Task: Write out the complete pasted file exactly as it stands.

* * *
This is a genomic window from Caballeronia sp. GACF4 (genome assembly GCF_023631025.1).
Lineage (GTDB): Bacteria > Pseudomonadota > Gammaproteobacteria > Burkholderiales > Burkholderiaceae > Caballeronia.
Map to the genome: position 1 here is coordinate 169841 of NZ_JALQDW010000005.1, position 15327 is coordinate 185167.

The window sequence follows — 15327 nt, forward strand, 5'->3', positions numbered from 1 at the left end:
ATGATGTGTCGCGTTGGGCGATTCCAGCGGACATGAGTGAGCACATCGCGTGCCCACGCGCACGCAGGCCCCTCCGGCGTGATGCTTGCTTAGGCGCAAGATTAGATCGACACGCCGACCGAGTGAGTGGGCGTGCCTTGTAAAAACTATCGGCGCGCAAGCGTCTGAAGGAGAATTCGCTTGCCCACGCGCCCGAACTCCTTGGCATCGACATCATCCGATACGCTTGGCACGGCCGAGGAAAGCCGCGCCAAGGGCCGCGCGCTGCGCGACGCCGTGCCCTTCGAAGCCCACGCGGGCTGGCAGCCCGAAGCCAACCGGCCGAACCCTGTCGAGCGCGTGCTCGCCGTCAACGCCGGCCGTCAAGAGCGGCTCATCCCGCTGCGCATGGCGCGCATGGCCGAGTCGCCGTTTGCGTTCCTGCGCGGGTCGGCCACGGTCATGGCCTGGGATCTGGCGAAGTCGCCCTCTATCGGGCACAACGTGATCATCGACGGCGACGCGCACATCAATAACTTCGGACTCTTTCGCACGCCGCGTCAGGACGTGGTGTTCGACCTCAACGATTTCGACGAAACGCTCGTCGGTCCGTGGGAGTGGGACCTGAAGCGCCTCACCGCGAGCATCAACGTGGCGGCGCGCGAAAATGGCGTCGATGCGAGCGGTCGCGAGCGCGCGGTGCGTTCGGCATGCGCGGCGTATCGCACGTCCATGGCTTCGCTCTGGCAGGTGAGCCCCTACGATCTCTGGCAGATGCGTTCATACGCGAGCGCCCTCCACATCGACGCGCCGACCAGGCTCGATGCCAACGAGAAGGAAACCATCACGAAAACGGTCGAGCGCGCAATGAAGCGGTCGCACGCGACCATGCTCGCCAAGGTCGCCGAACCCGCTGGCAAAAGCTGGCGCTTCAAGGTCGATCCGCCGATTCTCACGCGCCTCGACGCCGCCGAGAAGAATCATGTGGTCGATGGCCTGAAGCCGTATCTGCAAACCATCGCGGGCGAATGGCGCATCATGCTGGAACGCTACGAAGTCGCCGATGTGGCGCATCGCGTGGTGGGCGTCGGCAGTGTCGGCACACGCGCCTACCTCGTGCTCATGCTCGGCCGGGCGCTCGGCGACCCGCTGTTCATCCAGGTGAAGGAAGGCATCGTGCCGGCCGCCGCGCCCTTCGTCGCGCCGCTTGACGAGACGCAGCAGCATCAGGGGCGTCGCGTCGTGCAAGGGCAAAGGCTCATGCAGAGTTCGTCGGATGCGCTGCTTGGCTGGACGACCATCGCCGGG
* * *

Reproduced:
This is a genomic window from Caballeronia sp. GACF4 (genome assembly GCF_023631025.1).
Lineage (GTDB): Bacteria > Pseudomonadota > Gammaproteobacteria > Burkholderiales > Burkholderiaceae > Caballeronia.
Map to the genome: position 1 here is coordinate 169841 of NZ_JALQDW010000005.1, position 15327 is coordinate 185167.

The window sequence follows — 15327 nt, forward strand, 5'->3', positions numbered from 1 at the left end:
ATGATGTGTCGCGTTGGGCGATTCCAGCGGACATGAGTGAGCACATCGCGTGCCCACGCGCACGCAGGCCCCTCCGGCGTGATGCTTGCTTAGGCGCAAGATTAGATCGACACGCCGACCGAGTGAGTGGGCGTGCCTTGTAAAAACTATCGGCGCGCAAGCGTCTGAAGGAGAATTCGCTTGCCCACGCGCCCGAACTCCTTGGCATCGACATCATCCGATACGCTTGGCACGGCCGAGGAAAGCCGCGCCAAGGGCCGCGCGCTGCGCGACGCCGTGCCCTTCGAAGCCCACGCGGGCTGGCAGCCCGAAGCCAACCGGCCGAACCCTGTCGAGCGCGTGCTCGCCGTCAACGCCGGCCGTCAAGAGCGGCTCATCCCGCTGCGCATGGCGCGCATGGCCGAGTCGCCGTTTGCGTTCCTGCGCGGGTCGGCCACGGTCATGGCCTGGGATCTGGCGAAGTCGCCCTCTATCGGGCACAACGTGATCATCGACGGCGACGCGCACATCAATAACTTCGGACTCTTTCGCACGCCGCGTCAGGACGTGGTGTTCGACCTCAACGATTTCGACGAAACGCTCGTCGGTCCGTGGGAGTGGGACCTGAAGCGCCTCACCGCGAGCATCAACGTGGCGGCGCGCGAAAATGGCGTCGATGCGAGCGGTCGCGAGCGCGCGGTGCGTTCGGCATGCGCGGCGTATCGCACGTCCATGGCTTCGCTCTGGCAGGTGAGCCCCTACGATCTCTGGCAGATGCGTTCATACGCGAGCGCCCTCCACATCGACGCGCCGACCAGGCTCGATGCCAACGAGAAGGAAACCATCACGAAAACGGTCGAGCGCGCAATGAAGCGGTCGCACGCGACCATGCTCGCCAAGGTCGCCGAACCCGCTGGCAAAAGCTGGCGCTTCAAGGTCGATCCGCCGATTCTCACGCGCCTCGACGCCGCCGAGAAGAATCATGTGGTCGATGGCCTGAAGCCGTATCTGCAAACCATCGCGGGCGAATGGCGCATCATGCTGGAACGCTACGAAGTCGCCGATGTGGCGCATCGCGTGGTGGGCGTCGGCAGTGTCGGCACACGCGCCTACCTCGTGCTCATGCTCGGCCGGGCGCTCGGCGACCCGCTGTTCATCCAGGTGAAGGAAGGCATCGTGCCGGCCGCCGCGCCCTTCGTCGCGCCGCTTGACGAGACGCAGCAGCATCAGGGGCGTCGCGTCGTGCAAGGGCAAAGGCTCATGCAGAGTTCGTCGGATGCGCTGCTTGGCTGGACGACCATCGCCGGG